Tests used to diagnose SCAD are similar to those used to evaluate other types of heart attacks.

Tests may include:

Coronary angiogram

During a coronary angiogram, doctors inject a special dye into your arteries so they'll show up on imaging tests. To get the dye into your arteries, doctors insert a long, thin tube (catheter) into an artery — usually in your leg or arm — and thread the tube to the arteries in your heart.

Once the dye is released, doctors use X-rays to create pictures of the arteries. The X-rays may show abnormalities in an artery that help confirm SCAD. A coronary angiogram can also show if the arteries in the heart (coronary arteries) are abnormal and twisted (tortuous arteries).

Intravascular ultrasound

During heart catheterization, a special imaging catheter may be passed into your arteries to create pictures using sound waves (ultrasound). This may be conducted in addition to coronary angiography to help doctors confirm SCAD and plan treatment.

Optical coherence tomography

A catheter equipped with a special light may be passed into your arteries to create light-based pictures. Doctors may perform this test after coronary angiography.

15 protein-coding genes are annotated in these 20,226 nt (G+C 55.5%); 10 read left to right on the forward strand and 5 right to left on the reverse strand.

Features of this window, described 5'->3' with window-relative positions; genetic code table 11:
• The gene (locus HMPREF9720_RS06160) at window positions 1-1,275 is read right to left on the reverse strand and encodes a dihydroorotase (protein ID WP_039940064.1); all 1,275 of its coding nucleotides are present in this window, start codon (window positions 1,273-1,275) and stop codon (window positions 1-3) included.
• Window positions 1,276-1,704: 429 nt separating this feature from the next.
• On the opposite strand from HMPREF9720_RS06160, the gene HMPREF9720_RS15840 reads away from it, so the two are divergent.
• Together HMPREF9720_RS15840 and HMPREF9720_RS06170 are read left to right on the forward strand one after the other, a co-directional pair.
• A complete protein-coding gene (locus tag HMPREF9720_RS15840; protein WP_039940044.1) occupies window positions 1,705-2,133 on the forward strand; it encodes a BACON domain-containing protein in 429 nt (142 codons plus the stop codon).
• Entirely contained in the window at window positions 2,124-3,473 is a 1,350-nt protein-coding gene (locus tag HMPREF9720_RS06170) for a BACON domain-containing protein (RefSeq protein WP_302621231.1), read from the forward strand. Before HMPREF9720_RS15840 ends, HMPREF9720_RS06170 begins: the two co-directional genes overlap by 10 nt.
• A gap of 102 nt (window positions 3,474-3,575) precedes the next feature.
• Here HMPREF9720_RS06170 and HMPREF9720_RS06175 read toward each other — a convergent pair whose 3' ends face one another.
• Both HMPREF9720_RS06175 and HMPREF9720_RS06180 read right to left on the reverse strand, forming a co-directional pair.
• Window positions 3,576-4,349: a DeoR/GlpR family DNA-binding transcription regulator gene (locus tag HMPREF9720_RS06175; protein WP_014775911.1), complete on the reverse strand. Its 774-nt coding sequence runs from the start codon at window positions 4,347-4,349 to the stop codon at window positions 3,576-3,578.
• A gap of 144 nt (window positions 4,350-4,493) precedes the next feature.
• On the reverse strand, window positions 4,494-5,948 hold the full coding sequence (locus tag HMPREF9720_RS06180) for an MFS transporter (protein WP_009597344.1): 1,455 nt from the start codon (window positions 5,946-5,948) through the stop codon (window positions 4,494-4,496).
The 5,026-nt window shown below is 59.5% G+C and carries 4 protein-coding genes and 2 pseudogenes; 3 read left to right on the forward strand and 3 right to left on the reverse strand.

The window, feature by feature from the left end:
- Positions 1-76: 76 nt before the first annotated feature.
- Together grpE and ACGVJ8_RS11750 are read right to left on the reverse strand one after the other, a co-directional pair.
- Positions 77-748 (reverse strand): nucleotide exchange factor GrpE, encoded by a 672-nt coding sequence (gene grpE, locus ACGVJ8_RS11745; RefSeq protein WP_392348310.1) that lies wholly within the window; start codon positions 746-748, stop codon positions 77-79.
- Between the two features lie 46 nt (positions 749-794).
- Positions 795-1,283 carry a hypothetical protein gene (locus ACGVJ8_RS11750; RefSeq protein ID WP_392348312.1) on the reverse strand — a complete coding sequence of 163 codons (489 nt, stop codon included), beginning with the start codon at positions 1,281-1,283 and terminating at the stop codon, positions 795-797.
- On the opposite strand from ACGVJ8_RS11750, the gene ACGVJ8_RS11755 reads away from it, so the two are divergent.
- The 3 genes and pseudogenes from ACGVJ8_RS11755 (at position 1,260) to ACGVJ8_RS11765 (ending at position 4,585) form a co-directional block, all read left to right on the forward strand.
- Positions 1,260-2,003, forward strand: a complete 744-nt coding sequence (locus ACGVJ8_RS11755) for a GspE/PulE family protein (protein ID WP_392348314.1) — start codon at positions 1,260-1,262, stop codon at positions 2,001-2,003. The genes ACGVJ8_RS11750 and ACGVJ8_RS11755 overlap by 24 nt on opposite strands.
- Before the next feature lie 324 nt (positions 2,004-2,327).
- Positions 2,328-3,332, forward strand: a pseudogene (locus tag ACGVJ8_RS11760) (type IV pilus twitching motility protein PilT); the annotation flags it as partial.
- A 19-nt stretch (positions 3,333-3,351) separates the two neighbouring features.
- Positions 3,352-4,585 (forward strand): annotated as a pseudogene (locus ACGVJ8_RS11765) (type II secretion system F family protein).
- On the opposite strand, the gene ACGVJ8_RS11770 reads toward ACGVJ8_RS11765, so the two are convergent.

The images may show abnormalities in an artery that can help doctors confirm the diagnosis and gather information to guide treatment.

Cardiac computerized tomography (CT) angiography

During cardiac computerized tomography (CT) angiography, you lie on a table inside a doughnut-shaped machine. An X-ray tube inside the machine rotates around your body and collects images of your heart and chest, which can show abnormalities in your arteries.

Cardiac CT angiography may be used in addition to other tests or as a follow-up test to evaluate your condition after SCAD.


The goal of treatment for SCAD is to restore blood flow to your heart. Sometimes, this healing will occur naturally. In others, doctors may have to restore blood flow by opening the artery with a balloon or stent. Bypass surgery may also be used.

The treatments most appropriate for you will depend on your condition, including the size and location of the tear in the artery, as well as any signs or symptoms you're experiencing. Whenever possible, doctors allow the damaged artery to heal on its own, rather than repairing it using invasive procedures.

For some people, medications may relieve the symptoms of SCAD. In these situations, it may be possible to be treated by medications alone. If chest pain or other symptoms persist, other treatments may be needed.

Placing a stent to hold the artery open

If SCAD has blocked blood flow to your heart or if medications don't control your chest pain, your doctor may recommend placing a tiny mesh tube (stent) inside your artery to hold it open. A stent can help restore blood flow to your heart.

To position the stent, doctors insert a long, thin tube (catheter) into an artery — usually in your leg or arm — and guide the tube to the arteries in your heart. X-rays are used to help the doctor see where to place the catheter.